Varnishes are special liquids for coating wooden and metal surfaces in order to protect against corrosion, the effects of temperature and moisture, as well as for aesthetic and hygienic purposes. They are also used to cover leather goods. The composition and use of varnishes are divided into: 1) alcohol and polish (resin solutions in natural and synthetic alcohols, including higher ones); 2) oil varnishes (on artificial substitutes for drying oils with solvents); 3) glyphthalic and pentaphthalic varnishes (on phthalic anhydride with glycerin and pentaerythritol); 4) bituminous and asphalt (solutions of phenolic-formaldehyde resins in solvents); 5) bakelite; 6) perchlorovinyl; 7) polyester; 8) polyurethane (polyisocyanates); 9) silicone; 10) nitrolak and nitro enamel; 11) epoxy based varnishes.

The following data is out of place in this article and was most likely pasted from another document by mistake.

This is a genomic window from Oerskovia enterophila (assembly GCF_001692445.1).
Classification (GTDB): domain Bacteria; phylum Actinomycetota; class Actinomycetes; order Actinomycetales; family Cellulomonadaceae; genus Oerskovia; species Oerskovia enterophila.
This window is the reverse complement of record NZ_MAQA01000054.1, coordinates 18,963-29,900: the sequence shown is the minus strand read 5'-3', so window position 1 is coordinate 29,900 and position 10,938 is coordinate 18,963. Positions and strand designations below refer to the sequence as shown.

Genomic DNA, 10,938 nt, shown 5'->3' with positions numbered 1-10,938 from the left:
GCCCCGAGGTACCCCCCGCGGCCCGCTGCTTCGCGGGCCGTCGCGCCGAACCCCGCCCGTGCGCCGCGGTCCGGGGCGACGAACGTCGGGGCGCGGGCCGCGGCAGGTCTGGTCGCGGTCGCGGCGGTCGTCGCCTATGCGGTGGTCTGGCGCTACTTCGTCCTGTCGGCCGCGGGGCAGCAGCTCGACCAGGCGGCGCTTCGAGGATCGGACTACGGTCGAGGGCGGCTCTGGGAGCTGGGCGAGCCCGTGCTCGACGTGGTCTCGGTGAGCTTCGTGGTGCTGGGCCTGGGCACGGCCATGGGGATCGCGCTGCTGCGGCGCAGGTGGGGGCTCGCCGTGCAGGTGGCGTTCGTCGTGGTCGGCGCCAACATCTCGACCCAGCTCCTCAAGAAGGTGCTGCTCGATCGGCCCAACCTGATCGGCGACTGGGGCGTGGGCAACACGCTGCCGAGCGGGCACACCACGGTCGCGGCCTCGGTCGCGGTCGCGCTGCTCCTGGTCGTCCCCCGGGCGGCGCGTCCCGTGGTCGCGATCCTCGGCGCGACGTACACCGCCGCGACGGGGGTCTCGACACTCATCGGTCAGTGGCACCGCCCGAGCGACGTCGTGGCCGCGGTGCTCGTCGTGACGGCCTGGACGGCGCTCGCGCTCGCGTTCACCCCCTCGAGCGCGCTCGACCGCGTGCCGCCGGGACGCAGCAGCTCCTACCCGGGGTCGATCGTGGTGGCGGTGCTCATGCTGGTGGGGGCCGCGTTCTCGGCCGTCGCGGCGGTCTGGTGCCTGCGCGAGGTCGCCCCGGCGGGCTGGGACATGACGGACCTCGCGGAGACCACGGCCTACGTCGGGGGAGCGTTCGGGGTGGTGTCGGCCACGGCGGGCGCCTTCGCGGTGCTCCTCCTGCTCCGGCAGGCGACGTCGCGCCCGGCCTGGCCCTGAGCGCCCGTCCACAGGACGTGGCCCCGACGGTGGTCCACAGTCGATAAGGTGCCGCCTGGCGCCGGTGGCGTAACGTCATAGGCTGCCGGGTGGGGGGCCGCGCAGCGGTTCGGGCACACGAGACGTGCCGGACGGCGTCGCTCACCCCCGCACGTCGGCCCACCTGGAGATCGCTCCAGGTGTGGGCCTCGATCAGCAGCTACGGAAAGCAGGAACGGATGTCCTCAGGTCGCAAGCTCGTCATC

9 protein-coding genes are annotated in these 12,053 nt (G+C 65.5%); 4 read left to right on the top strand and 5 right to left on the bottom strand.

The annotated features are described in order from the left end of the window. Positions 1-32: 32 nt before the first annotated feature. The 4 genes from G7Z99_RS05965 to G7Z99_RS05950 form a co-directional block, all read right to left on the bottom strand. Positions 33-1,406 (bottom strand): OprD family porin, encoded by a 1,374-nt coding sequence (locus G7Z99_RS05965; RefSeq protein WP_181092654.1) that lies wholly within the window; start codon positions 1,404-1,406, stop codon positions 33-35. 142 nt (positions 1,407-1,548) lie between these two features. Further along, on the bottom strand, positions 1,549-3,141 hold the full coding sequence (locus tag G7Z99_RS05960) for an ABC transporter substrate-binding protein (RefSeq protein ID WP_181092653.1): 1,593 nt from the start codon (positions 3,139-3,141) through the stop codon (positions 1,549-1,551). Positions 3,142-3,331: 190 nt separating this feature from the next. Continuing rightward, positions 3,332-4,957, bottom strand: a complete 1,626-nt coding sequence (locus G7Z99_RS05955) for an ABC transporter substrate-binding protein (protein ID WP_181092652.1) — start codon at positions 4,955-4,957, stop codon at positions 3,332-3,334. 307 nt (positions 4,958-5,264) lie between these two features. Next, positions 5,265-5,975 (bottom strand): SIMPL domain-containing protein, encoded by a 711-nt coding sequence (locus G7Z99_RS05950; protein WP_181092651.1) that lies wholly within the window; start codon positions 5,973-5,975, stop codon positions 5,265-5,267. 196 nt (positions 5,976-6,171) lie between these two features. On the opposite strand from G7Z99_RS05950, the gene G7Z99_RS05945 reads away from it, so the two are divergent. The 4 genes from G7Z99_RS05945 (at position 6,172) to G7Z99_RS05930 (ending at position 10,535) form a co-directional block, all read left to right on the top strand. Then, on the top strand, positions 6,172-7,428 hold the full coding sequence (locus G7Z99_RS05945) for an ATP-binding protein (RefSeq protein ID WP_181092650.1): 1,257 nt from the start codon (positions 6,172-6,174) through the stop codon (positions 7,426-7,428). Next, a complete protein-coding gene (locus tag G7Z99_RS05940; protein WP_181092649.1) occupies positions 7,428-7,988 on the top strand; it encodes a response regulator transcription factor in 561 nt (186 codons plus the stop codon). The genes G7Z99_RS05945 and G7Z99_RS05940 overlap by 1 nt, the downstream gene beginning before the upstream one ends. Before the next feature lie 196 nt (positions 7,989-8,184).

Almost all studied varnishes have a skin resorptive effect; when ingested, lacquers have an effect similar to dyes (see) and solvents (see).
Alcohol varnishes and polish have a narcotic effect and cause dermatosis . Solvents oil varnishes are generally toxic, affect the skin. Metals included in lacquers ( lead , chromium , cobalt, mercury , etc.) can manifest their toxic effect just as in their pure form. Varnish fumes are significant, exceeding the maximum permissible concentration in the air of the working area or residential premises. Prevention of lacquer poisoning: all work in protective clothing (see) using a respirator (see); sealing of production equipment depending on the specifics of working conditions with varnishes. First aid for poisoning - see Anilin.